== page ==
Holmöslupen is a chalupa, an old cutter-like sail boat which is a reconstruction of an old boat type as commonly used 100 years ago. It takes up to 12 passengers and you are allowed (and asked) to help with e.g. hoisting the sails. Life vests available, sailing experience not needed. This boat would bring us to our final destination.

The wind was so weak, that we sailed only a part and mostly used the motor. Otherwise the trip (planned to take 40 to 60 minutes) would have taken several hours. We passed the islands Trappskär and Lill-Fjäderägg before we arrived at our travel destination Stora Fjäderägg, an island of 1.8 km × 1.3 km.  Here’s a hostel driven by the STF (Swedish Tourist Association). The story of this hostel is worth to tell:

After people of the boat museum were done with the building the Holmöslupen they asked themselves what to do with such a fine and seaworthy ship. It was them who had the idea to install a hostel on the uninhabited island Stora Fjäderägg just to give the chalupa a purpose. That’s why there is a hostel on a desert island in the Northern Baltic Sea and a wooden boat that transport the guests.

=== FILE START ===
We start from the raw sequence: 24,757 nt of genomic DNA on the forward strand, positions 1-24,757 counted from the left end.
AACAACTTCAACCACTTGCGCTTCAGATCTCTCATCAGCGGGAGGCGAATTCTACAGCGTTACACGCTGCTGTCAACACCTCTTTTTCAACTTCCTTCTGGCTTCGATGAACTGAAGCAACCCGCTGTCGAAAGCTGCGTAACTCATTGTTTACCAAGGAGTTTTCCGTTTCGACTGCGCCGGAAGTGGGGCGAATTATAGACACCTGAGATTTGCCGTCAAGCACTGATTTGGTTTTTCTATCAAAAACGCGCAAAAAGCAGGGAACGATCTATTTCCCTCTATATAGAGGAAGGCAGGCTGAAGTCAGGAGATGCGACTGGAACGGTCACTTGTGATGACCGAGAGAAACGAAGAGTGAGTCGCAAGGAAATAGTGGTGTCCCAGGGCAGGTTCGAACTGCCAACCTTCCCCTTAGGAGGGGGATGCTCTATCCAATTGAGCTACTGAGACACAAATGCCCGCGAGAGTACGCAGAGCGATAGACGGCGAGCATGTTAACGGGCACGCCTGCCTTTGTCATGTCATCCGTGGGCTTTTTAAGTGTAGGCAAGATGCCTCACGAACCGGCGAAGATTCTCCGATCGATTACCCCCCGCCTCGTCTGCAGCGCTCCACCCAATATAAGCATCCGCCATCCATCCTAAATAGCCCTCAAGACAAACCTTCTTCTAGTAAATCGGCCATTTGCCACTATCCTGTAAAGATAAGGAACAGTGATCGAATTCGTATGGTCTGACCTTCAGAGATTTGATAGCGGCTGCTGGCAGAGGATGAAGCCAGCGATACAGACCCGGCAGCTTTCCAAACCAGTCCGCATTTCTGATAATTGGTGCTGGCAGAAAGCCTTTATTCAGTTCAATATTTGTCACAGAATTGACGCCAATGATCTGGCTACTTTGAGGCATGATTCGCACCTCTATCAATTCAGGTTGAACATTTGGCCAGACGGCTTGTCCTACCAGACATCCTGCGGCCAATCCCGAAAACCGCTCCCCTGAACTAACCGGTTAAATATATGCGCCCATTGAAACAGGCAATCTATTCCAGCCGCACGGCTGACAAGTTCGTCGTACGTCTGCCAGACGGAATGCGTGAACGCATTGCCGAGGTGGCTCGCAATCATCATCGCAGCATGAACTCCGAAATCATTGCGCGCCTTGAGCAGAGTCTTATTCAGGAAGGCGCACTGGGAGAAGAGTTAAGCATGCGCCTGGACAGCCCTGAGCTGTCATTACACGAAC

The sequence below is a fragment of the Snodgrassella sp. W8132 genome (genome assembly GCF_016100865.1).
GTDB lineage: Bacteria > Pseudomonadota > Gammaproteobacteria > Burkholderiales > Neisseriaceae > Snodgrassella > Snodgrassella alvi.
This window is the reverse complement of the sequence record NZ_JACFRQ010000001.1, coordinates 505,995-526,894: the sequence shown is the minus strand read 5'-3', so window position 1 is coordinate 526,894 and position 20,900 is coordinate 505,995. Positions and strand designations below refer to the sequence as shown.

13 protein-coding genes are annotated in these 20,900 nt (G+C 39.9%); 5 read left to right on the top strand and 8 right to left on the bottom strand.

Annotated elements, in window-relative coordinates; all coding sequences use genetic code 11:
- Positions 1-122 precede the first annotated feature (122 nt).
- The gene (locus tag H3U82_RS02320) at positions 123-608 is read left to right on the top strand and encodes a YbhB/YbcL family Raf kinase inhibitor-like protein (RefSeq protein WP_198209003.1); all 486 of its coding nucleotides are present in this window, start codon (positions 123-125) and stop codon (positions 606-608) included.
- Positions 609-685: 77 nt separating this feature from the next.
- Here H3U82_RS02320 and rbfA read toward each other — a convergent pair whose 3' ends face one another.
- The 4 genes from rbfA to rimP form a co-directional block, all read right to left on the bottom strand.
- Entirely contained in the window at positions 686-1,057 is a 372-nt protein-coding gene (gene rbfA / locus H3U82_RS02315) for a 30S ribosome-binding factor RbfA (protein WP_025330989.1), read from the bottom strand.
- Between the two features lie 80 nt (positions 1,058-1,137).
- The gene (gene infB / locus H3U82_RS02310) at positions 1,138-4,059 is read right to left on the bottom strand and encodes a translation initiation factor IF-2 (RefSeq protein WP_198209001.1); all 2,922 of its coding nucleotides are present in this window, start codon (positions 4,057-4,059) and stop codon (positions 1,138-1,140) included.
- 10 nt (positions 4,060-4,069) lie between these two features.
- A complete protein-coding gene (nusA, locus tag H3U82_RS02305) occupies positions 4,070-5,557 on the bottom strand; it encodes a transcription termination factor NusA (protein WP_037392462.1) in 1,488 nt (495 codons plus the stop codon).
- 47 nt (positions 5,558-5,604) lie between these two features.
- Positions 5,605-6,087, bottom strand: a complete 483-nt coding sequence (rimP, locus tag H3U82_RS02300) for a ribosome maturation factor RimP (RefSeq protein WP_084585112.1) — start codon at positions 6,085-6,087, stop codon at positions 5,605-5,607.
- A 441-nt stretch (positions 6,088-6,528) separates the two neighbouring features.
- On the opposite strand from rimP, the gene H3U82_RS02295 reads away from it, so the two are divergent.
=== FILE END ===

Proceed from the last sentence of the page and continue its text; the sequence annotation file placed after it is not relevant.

Some images of the island:

There is electricity on the island, there is mobile internet and there is drinking water. The latter comes from a well and especially this year you have to be economical with it due to the long period of dryness. Luckily it rained some days ago and the rain barrels were filled to the brim. The rain water is used for washing oneself and for the dishes. The hostel has a fully equipped kitchen, but you have to bring all food with you.

Annika and I had decided for one of the all-time travel dinners: spaghetti with pesto and parmesan cheese. It was very warm but not too hot to sit outside. We enjoyed our meal and watched the barn swallow feeding its six children that begged for food with open beaks. They seemed to be almost grown-up and hardly fitted into the small nest any more.